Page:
CCL staffer goes ‘down under’ to examine energy policy
By Stephanie Doyle
For those who don’t know, in addition to working full time as CCL’s Senior Outreach Liaison in DC, I am pursuing a Masters of Science degree in Energy Policy and Climate from Johns Hopkins University. As part of my program, I had the opportunity to head “down under” to Australia, to look at their energy projects and policies. After more than 24 hours of travel both ways and three weeks in an incredibly diverse country, I wanted to share a glimpse into what I learned.
Adelaide: Renewables abound
The first stop on our energy tour of Australia was Adelaide, South Australia. South Australia has one of the highest levels of renewables in Australia, with large amounts of wind and rooftop solar providing electricity to its 1,300,000 residents. Adelaide offered a glimpse into how Australia’s energy policy is divided up by states, and how each state can have vastly different opinions on how to address climate change and sustainability. Because Adelaide is the driest state in Australia, they have a diverse range of water issues, along with droughts and problems with intermittent electricity supply. South Australia is addressing these problems by increasing use of wind energy, and a visit to Starfish Hill Wind Farm was a great chance to see these massive energy suppliers up close. South Australia is also where Elon Musk has just announced he will build the first large-scale lithium ion battery system, which should help stabilize the renewable energy supply and continue to support Adelaide’s progressive efforts on energy policy.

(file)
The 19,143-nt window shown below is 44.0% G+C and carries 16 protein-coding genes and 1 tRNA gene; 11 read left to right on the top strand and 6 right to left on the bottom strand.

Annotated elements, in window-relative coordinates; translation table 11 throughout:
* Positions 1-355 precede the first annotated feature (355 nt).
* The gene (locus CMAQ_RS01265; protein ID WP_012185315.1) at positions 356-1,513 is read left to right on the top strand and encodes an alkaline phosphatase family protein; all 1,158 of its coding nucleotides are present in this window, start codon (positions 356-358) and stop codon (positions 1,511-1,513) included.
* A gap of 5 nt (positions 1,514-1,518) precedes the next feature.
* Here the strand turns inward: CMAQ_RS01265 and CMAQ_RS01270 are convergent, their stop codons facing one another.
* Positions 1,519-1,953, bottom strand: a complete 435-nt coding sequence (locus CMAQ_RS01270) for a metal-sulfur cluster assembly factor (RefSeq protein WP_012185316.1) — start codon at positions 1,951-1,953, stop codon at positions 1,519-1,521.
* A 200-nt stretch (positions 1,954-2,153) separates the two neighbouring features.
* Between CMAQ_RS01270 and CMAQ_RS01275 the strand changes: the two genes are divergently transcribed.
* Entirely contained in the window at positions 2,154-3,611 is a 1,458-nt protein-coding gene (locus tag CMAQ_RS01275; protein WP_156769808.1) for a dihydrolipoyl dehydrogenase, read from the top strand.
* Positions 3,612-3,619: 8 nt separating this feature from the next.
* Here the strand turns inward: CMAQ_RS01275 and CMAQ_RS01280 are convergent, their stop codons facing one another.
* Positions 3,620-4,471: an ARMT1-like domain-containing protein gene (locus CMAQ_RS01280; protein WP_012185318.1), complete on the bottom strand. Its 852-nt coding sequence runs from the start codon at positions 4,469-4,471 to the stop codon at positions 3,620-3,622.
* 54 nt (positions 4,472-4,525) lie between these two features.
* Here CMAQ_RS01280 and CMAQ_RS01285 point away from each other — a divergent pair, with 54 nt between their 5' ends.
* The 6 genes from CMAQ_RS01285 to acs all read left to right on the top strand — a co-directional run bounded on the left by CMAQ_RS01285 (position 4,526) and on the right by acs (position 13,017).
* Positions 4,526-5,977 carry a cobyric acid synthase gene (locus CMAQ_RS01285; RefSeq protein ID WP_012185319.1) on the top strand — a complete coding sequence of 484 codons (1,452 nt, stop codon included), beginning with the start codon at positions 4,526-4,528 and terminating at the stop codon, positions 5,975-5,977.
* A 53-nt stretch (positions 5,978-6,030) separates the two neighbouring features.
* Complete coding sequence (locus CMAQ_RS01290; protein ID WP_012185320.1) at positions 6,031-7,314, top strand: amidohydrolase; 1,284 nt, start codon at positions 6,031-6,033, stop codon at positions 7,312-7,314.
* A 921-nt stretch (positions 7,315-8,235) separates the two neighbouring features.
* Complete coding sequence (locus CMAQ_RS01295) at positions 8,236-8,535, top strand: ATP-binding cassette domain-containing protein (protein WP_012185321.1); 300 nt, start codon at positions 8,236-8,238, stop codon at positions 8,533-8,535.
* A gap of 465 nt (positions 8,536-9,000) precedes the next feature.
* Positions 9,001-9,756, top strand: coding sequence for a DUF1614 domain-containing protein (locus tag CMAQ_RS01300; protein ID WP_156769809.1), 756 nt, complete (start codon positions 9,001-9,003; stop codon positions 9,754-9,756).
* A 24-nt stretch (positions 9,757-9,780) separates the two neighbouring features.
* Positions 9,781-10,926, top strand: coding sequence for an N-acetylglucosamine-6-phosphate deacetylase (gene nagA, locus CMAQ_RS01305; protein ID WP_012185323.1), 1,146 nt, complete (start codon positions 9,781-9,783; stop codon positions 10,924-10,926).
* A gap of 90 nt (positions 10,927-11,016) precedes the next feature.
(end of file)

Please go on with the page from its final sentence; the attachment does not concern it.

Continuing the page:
While in Adelaide, I also had the great pleasure of getting to meet one of our CCL Adelaide volunteers, Jim Allen. Jim and I met for coffee the morning following Jim’s first appearance on a radio program to talk about CCL. We discussed how keeping up a group of CCLers has its challenges and successes—not so different from Group Leaders in the U.S.! Tim also gave me a great rundown of the politics around carbon pricing policy in Australia.
Sydney: Partnerships and policy
After Adelaide, I headed to the city most think of when they hear Australia: Sydney. I had a welcome dinner from our CCL Sydney chapter, organized by Susie Fraser and attended by some of our wonderful CCL volunteers: Howard Witt, Darshini Heaney, Dennys Angove and Kim Loo. It was such a pleasure and treat to spend time with our volunteers who are working tirelessly to spread the message of citizen engagement and Carbon Fee and Dividend in a country so far away from the U.S. And they are doing a fantastic job! CCL Australia is growing exceptionally well and spreading to more and more cities every month.
Sydney also showed me how academic institutions are partnering with the Australian and New South Wales government to coordinate on climate projects that address reaching their Paris goals, as well as the UN Sustainable Development Goals. We met with staff from the University of Technology Sydney’s Institute for Sustainable Futures, who gave us the rundown on their efforts to model how Australia and NSW can move to 100% renewable energy. They also discussed the political challenges of energy policy and renewables, and how those have impacted the politics around carbon pricing in Australia. It was fascinating and refreshing to focus on another country’s political issues for a few weeks and dive into the differences and similarities between how we each fight for climate action. One major difference is that Australian elections have had climate as a top priority, worked on by all political parties. (Another fun fact: Australians are required by law to vote and fined if they do not, resulting in a 93% voter turnout for federal elections.)